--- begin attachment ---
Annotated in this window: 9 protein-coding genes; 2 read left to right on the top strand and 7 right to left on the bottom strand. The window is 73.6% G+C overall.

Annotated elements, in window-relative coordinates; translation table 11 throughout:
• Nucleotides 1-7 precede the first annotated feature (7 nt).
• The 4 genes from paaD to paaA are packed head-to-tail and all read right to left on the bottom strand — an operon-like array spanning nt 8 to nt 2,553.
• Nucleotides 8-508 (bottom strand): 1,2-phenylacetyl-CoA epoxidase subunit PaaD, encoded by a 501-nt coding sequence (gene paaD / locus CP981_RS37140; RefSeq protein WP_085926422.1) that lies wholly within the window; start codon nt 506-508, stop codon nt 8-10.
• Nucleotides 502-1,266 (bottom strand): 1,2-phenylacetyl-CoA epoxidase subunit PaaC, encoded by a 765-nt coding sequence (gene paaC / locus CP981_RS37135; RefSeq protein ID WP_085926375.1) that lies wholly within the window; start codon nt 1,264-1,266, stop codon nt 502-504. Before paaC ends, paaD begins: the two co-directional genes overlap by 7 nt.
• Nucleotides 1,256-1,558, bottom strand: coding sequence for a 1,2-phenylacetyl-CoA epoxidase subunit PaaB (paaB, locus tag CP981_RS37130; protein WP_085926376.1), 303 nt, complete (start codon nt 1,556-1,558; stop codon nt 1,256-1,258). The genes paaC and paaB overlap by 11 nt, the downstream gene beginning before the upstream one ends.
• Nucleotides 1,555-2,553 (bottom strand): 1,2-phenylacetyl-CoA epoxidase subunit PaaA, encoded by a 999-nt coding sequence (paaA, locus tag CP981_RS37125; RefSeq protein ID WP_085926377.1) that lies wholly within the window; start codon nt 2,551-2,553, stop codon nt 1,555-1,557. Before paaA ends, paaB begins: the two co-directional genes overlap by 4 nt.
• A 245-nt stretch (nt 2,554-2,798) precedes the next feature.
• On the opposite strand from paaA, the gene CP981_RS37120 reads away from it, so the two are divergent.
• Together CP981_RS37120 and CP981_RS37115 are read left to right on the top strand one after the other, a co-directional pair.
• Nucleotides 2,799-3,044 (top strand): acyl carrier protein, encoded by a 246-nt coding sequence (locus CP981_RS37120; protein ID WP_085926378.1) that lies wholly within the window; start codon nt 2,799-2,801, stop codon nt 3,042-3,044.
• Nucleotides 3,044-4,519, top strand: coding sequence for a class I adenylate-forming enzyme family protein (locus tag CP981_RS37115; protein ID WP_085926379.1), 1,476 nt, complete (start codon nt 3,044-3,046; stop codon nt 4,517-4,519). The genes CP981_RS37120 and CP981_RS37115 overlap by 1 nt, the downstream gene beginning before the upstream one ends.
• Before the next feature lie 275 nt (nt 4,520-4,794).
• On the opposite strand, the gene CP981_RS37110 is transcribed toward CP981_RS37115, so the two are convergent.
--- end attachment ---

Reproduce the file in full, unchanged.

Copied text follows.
Annotated in this window: 9 protein-coding genes; 2 read left to right on the top strand and 7 right to left on the bottom strand. The window is 73.6% G+C overall.

Annotated elements, in window-relative coordinates; translation table 11 throughout:
• Nucleotides 1-7 precede the first annotated feature (7 nt).
• The 4 genes from paaD to paaA are packed head-to-tail and all read right to left on the bottom strand — an operon-like array spanning nt 8 to nt 2,553.
• Nucleotides 8-508 (bottom strand): 1,2-phenylacetyl-CoA epoxidase subunit PaaD, encoded by a 501-nt coding sequence (gene paaD / locus CP981_RS37140; RefSeq protein WP_085926422.1) that lies wholly within the window; start codon nt 506-508, stop codon nt 8-10.
• Nucleotides 502-1,266 (bottom strand): 1,2-phenylacetyl-CoA epoxidase subunit PaaC, encoded by a 765-nt coding sequence (gene paaC / locus CP981_RS37135; RefSeq protein ID WP_085926375.1) that lies wholly within the window; start codon nt 1,264-1,266, stop codon nt 502-504. Before paaC ends, paaD begins: the two co-directional genes overlap by 7 nt.
• Nucleotides 1,256-1,558, bottom strand: coding sequence for a 1,2-phenylacetyl-CoA epoxidase subunit PaaB (paaB, locus tag CP981_RS37130; protein WP_085926376.1), 303 nt, complete (start codon nt 1,556-1,558; stop codon nt 1,256-1,258). The genes paaC and paaB overlap by 11 nt, the downstream gene beginning before the upstream one ends.
• Nucleotides 1,555-2,553 (bottom strand): 1,2-phenylacetyl-CoA epoxidase subunit PaaA, encoded by a 999-nt coding sequence (paaA, locus tag CP981_RS37125; RefSeq protein ID WP_085926377.1) that lies wholly within the window; start codon nt 2,551-2,553, stop codon nt 1,555-1,557. Before paaA ends, paaB begins: the two co-directional genes overlap by 4 nt.
• A 245-nt stretch (nt 2,554-2,798) precedes the next feature.
• On the opposite strand from paaA, the gene CP981_RS37120 reads away from it, so the two are divergent.
• Together CP981_RS37120 and CP981_RS37115 are read left to right on the top strand one after the other, a co-directional pair.
• Nucleotides 2,799-3,044 (top strand): acyl carrier protein, encoded by a 246-nt coding sequence (locus CP981_RS37120; protein ID WP_085926378.1) that lies wholly within the window; start codon nt 2,799-2,801, stop codon nt 3,042-3,044.
• Nucleotides 3,044-4,519, top strand: coding sequence for a class I adenylate-forming enzyme family protein (locus tag CP981_RS37115; protein ID WP_085926379.1), 1,476 nt, complete (start codon nt 3,044-3,046; stop codon nt 4,517-4,519). The genes CP981_RS37120 and CP981_RS37115 overlap by 1 nt, the downstream gene beginning before the upstream one ends.
• Before the next feature lie 275 nt (nt 4,520-4,794).
• On the opposite strand, the gene CP981_RS37110 is transcribed toward CP981_RS37115, so the two are convergent.